Pod people: Talkin’ about the f-word

First of all, my apologies that this Crossroads podcast is arriving several days late. You see, some key members of your GetReligionista team have spend quite a bit of time on airplanes in the past week or so heading hither and yon (seeing snow on the ground as I went through the Denver airport really brought back some high-altitude memories for me).

So this is, truth be told, last week’s podcast — when the events in Egypt were much more fresh.

Still, I hope that you enjoy some additional discussion on the whole “what does fundamentalist actually mean” theme. This really is an important topic, especially when it comes to the interesting and important information in that recent Pew Research Center poll on religious and political attitudes in Arab Spring Egypt. Click here for the GetReligion post that opened that discussion.

Anyway, my interest in the poll led me to seek some clarification from the people behind this survey. As you will see, they chose to use an Arabic term in the survey that they — when jumping to English — translated as “fundamentalist.” It is a term that some Muslims have begun using when referring to “radicals” on the ultraconservative side of Islam.

But what groups fit under this umbrella? What are the doctrines associated with this term? Does anyone know? Not that I can discern.

So here is the end of my Scripps Howard News Service column — Define fundamentalist, please — that followed up on on the overarching issue, which is the cloud of acidic fog that now surrounds the word “fundamentalist.” This long slice focuses on the actual Pew data:

“Egyptians hold diverse views about religion,” stated the report.

“About six-in-ten (62%) think laws should strictly follow the teachings of the Quran. However, only 31% of Egyptian Muslims say they sympathize with Islamic fundamentalists, while nearly the same number (30%) say they sympathize with those who disagree with the fundamentalists, and 26% have mixed views on this question.”

Meanwhile, on two other crucial questions: “Relatively few (39%) give high priority to women having the same rights as men. … Overall, just 36% think it is very important that Coptic Christians and other religious minorities are able to freely practice their religions.”

So while only 31 percent sympathize with “fundamentalist” Muslims, 60-plus percent decline to give high priority to equal rights for women and 62 percent believe Egypt’s laws should STRICTLY follow the Quran. Also, only 36 percent strongly favor religious liberty for religious minorities. Each of these stances meshes easily with alternative “fundamentalism” definitions offered by experts.

To add more complexity, 75 percent of those surveyed had a somewhat or very favorable view of the Muslim Brotherhood’s surging role in Egyptian life – a group long classified as “fundamentalist” in global reports, such as historian Martin Marty’s “Fundamentalism as a Social Phenomenon” in 1988.

While there is no Arabic word for “fundamentalist,” Pew researchers believe many Egyptians have begun applying a similar term to some groups of “very conservative Muslims,” according to James Bell, director of international survey research for the Pew Research Center.

However, he added, the complexities and even conflicts inside these new survey results make it hard to say specifically who is or who isn’t a “fundamentalist” in the context of Egypt today.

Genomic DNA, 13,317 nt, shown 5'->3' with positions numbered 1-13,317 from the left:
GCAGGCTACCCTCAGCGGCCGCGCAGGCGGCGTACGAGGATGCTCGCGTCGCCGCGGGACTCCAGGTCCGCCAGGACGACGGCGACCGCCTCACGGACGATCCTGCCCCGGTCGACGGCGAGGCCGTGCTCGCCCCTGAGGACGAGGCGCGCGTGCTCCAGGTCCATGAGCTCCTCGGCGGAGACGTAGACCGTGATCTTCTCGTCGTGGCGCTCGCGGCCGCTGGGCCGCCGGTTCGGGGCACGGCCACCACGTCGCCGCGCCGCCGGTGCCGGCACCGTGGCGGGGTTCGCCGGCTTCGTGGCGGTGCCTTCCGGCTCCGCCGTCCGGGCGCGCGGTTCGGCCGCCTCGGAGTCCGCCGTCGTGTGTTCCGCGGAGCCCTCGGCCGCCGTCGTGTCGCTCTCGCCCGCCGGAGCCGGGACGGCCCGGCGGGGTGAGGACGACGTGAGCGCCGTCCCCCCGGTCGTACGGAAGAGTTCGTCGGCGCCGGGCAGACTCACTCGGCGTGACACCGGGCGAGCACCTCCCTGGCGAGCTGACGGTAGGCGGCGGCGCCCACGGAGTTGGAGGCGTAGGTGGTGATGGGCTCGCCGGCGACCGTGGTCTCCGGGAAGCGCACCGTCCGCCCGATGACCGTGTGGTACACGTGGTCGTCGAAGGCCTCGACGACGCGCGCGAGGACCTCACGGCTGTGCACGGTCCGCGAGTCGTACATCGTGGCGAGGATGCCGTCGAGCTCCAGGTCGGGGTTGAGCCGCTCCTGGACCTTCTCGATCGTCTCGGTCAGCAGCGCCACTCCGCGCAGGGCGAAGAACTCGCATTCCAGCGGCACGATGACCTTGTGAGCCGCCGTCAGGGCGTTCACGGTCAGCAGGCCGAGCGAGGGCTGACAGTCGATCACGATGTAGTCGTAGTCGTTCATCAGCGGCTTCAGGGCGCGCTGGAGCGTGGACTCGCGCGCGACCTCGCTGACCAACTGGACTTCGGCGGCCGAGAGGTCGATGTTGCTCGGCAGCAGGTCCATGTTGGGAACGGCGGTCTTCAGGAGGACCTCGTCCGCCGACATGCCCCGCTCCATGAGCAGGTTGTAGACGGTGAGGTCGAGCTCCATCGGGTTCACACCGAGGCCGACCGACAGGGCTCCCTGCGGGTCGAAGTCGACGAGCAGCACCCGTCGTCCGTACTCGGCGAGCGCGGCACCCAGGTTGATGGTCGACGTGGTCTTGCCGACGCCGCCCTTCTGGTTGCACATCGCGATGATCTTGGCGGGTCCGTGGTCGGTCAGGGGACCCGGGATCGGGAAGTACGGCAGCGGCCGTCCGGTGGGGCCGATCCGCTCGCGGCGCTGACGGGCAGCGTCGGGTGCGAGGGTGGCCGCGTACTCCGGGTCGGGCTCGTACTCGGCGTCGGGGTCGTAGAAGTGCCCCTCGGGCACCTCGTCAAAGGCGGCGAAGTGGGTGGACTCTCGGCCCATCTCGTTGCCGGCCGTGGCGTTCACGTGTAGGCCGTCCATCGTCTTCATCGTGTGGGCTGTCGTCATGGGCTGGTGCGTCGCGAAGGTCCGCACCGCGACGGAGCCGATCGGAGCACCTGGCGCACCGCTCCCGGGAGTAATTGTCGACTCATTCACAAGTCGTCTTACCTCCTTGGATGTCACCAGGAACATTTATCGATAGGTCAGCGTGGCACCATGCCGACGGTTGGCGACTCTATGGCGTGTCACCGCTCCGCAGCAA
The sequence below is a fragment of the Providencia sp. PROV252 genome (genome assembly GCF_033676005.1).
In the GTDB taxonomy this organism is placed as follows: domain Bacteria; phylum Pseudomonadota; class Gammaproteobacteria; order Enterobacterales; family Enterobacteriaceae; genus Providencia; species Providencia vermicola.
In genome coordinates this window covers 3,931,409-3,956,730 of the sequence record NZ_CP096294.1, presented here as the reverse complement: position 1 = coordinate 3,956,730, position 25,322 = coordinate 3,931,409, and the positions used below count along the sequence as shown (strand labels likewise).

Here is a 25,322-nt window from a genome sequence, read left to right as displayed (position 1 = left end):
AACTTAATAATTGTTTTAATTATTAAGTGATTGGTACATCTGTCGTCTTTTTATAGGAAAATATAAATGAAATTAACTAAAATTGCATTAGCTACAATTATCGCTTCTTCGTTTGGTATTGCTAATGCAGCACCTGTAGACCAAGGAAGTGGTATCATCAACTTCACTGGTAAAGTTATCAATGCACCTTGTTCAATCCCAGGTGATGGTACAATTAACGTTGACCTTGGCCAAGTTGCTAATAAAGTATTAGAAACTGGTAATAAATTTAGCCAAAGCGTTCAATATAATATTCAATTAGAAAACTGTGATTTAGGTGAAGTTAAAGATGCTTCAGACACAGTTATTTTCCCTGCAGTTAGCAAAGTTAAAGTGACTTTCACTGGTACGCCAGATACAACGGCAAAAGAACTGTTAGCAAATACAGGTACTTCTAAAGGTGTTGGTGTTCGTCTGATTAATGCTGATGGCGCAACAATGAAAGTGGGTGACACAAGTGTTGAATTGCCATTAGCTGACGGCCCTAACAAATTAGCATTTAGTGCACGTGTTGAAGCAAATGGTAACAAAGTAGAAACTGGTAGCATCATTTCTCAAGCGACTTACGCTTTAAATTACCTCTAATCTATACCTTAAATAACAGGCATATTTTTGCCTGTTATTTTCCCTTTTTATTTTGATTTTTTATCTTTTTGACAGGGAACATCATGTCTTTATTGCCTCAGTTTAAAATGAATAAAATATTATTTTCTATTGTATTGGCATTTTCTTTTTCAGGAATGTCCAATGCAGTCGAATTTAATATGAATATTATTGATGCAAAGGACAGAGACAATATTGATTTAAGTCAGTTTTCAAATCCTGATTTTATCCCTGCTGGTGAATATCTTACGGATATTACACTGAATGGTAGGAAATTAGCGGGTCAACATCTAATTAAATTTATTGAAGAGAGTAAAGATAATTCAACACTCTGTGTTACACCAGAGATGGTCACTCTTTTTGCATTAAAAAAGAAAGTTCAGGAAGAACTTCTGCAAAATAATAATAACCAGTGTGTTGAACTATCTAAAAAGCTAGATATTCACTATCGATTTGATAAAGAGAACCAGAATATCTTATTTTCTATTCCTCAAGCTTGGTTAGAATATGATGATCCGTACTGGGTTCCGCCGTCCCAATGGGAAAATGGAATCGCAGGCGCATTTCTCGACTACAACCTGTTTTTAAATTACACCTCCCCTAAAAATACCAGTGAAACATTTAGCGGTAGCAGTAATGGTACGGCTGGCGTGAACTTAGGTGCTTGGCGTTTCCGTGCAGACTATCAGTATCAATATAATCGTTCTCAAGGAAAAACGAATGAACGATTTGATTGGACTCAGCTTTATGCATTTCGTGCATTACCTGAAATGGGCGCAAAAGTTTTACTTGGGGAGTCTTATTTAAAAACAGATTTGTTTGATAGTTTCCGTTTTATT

“For our Egypt survey, the term ‘fundamentalist’ was translated into Arabic as ‘usuuli,’ which means close to the root, rule or fundamental,” he explained. “It is our understanding that this Arabic term is commonly used to describe conservative Muslims. … So that’s the word that we used.”

Oh, one other fun point about that column and this podcast.

In the column, I decided to use a classic quote from the great Reformed Christian philosopher Alvin Plantinga in which he offers a blunt view of what “fundamentalist” now means in the context of elite academia. For the wire service, this meant warning editors that my column contained the mild curse “sumbitch.” Why? Here’s Plantinga, in a longer version of the quote that I used:

I fully realize that the dreaded f-word will be trotted out to stigmatize any model of this kind. Before responding, however, we must first look into the use of this term ‘fundamentalist’. On the most common contemporary academic use of the term, it is a term of abuse or disapprobation, rather like ‘son of a bitch’, more exactly ‘sonovabitch’, or perhaps still more exactly (at least according to those authorities who look to the Old West as normative on matters of pronunciation) ‘sumbitch’. When the term is used in this way, no definition of it is ordinarily given. (If you called someone a sumbitch, would you feel obliged first to define the term?) Still, there is a bit more to the meaning of ‘fundamentalist’ (in this widely current use): it isn’t simply a term of abuse. In addition to its emotive force, it does have some cognitive content, and ordinarily denotes relatively conservative theological views. That makes it more like ‘stupid sumbitch’ (or maybe ‘fascist sumbitch’?) than ‘sumbitch’ simpliciter. It isn’t exactly like that term either, however, because its cognitive content can expand and contract on demand; its content seems to depend on who is using it. In the mouths of certain liberal theologians, for example, it tends to denote any who accept traditional Christianity, including Augustine, Aquinas, Luther, Calvin, and Barth; in the mouths of devout secularists like Richard Dawkins or Daniel Dennett, it tends to denote anyone who believes there is such a person as God. The explanation is that the term has a certain indexical element: its cognitive content is given by the phrase ‘considerably to the right, theologically speaking, of me and my enlightened friends.’ The full meaning of the term, therefore (in this use), can be given by something like ‘stupid sumbitch whose theological opinions are considerably to the right of mine’.

On the podcast, enjoy my ex-Southern Baptist preacher’s kid reluctance to mangle the pronunciation of “sumbitch.” It’s not an academic word that I am used to using. Cheers.

Truthiness in that Egypt poll